You didn’t wish hard enough. I never did get he wireless going. I also couldn’t hack into the wall-mounted system that provides the charged wireless as they’d changed the default password. Worth a shot, though.

IT-wards, there was little to do so I spent the time keeping stranded people company and crushing cardboard boxes. The snow started to come down last night and averaged around 40cm at a guess. Some of the exterior door locks were frozen shut which caused some problems, and all trips back and forth to other resorts were – at best – delayed. There was an accident at Les Arcs 1600 which closed the road for almost 2 hours.

After the road re-opened, I had to drive down to collect a girl who’d been taken to hospital earlier on. Nothing too serious, just a bad viral attack as it turned out, but safety first when you have 800 people sharing accommodation! It was the first time I’d used snow-chains, so I was a little over-cautious to start with, but fine on the way back up the hill. It still surprised me how fast some people were whizzing up and down – and not necessarily in 4x4s. Loonies.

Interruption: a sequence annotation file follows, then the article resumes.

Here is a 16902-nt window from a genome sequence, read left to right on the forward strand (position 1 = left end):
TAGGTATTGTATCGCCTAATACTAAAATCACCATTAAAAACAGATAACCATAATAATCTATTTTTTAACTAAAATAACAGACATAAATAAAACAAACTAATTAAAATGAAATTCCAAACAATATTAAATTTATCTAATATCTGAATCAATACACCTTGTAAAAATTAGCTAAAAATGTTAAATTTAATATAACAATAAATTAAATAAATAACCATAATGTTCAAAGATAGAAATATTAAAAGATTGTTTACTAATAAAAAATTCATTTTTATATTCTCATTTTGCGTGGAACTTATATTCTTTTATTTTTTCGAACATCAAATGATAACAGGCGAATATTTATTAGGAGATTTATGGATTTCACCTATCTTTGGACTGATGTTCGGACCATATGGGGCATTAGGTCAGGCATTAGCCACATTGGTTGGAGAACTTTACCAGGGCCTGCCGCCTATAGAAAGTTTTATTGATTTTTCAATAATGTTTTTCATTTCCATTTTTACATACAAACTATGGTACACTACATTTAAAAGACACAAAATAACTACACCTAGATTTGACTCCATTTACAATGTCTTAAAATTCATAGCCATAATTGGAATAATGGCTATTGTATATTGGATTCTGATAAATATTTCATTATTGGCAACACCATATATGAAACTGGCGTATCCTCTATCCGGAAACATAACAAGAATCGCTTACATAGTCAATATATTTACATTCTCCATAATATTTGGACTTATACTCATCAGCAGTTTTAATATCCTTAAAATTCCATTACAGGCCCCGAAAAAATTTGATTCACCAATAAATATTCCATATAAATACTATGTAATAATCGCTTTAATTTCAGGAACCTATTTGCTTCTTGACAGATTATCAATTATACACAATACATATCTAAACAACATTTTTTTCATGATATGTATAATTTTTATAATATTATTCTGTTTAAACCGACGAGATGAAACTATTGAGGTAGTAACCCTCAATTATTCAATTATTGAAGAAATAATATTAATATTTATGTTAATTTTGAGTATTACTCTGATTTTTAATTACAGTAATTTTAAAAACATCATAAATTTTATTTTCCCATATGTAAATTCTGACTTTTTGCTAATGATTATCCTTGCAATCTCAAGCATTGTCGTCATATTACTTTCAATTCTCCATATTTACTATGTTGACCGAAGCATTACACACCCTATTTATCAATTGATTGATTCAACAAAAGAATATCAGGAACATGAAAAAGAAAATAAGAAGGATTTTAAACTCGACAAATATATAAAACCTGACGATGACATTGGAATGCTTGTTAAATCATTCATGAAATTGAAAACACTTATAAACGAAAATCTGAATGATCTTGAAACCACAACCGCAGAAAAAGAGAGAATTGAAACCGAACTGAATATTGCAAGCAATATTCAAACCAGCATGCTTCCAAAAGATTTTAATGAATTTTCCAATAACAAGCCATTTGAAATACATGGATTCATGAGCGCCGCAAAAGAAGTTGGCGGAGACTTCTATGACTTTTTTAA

The winter driving course was postponed from 5pm to 9:30pm as the drivers were all later arriving due to the winter weather! That’s later this evening, so hopefully it will be fun. Theory tonight, practical tomorrow.

Dinner was with a bunch of people due to work in – I think – Mirabel. The admin folk are alloted a place to eat each night, spreading them around all the new staff. These staff live and work together during training as they will when they go to their resorts – resort managers overseeing chalet managers overseeing chalet staff and hosts.

I’m surprised nobody has really given us the third degree about the food other than the staff themselves as it would be a good way to test the quality. Having said that, it’s good that the chefs themselves do ask, as do their immediate “bosses”. It’s when you see the group of them messing about, kidding each other and working together that you realise exactly why this is such a good industry to work in regardless of the very poor pay.

Your costs are covered, you get to live somewhere fantastic and you’re working with people you – hopefully – become good friends with. The closest I remember back home was when I worked in the Exchange Ale House in Bradford. I was being paid money to hang out with my friends and help other people (paying customers, guests, whatever) have a good time. Only I didn’t live somewhere fantastic, but you can’t have everything.

** later **

The theory part was pretty good fun though didn’t really tell me a lot I didn’t already know. In fairness, I’ve been driving for maybe 10-14 years longer than almost anyone else in the room. One advantage of being such an old dodderer.

It ran on quite late so I went straight to bed afterwards as I had to be up early for the practical.

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